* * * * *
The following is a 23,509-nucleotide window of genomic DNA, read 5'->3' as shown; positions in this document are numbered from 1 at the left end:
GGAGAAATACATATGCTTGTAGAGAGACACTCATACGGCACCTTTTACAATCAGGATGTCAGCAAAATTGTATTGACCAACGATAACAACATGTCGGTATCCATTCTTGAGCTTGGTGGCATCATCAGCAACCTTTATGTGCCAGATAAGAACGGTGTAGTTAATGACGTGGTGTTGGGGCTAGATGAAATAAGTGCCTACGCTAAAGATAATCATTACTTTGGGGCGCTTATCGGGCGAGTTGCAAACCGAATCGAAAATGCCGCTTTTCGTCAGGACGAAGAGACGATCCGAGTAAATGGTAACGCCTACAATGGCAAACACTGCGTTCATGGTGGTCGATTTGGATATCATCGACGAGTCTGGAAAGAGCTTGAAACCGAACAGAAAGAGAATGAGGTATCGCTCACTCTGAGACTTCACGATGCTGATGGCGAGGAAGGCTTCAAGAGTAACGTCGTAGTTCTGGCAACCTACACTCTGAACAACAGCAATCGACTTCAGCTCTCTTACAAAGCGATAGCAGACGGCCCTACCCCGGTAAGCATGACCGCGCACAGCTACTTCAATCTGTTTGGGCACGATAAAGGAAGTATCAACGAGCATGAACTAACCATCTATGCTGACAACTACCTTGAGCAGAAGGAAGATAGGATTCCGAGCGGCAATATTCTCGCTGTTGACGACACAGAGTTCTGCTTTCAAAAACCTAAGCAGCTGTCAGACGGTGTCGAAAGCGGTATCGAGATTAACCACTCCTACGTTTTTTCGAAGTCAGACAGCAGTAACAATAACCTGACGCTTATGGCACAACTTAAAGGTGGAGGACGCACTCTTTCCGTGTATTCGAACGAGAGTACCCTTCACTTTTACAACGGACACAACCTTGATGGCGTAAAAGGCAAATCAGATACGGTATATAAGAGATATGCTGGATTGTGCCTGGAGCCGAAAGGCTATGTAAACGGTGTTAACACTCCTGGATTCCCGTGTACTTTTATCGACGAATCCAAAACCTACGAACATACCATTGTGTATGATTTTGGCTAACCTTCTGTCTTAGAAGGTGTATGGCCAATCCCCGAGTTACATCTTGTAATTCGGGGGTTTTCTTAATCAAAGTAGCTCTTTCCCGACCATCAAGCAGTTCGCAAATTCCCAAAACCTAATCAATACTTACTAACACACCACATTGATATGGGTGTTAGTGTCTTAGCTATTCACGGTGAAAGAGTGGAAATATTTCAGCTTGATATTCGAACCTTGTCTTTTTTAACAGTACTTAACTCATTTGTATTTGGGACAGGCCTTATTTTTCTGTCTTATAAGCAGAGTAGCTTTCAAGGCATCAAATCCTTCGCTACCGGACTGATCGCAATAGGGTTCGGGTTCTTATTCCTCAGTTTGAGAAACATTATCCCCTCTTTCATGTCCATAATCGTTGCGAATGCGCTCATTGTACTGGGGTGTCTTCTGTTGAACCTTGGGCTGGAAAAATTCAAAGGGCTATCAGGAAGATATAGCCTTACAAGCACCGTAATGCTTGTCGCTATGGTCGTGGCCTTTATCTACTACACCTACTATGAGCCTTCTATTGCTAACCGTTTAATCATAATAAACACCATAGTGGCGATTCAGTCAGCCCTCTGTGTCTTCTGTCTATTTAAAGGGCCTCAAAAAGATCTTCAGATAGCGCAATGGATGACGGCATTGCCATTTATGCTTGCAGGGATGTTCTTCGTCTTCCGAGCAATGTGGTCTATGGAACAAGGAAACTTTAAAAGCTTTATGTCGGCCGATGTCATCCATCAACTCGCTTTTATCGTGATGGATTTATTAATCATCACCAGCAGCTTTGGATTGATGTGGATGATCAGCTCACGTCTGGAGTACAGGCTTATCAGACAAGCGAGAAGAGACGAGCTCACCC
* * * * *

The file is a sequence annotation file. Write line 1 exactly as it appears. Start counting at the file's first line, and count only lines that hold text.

The following is a 23,509-nucleotide window of genomic DNA, read 5'->3' as shown; positions in this document are numbered from 1 at the left end: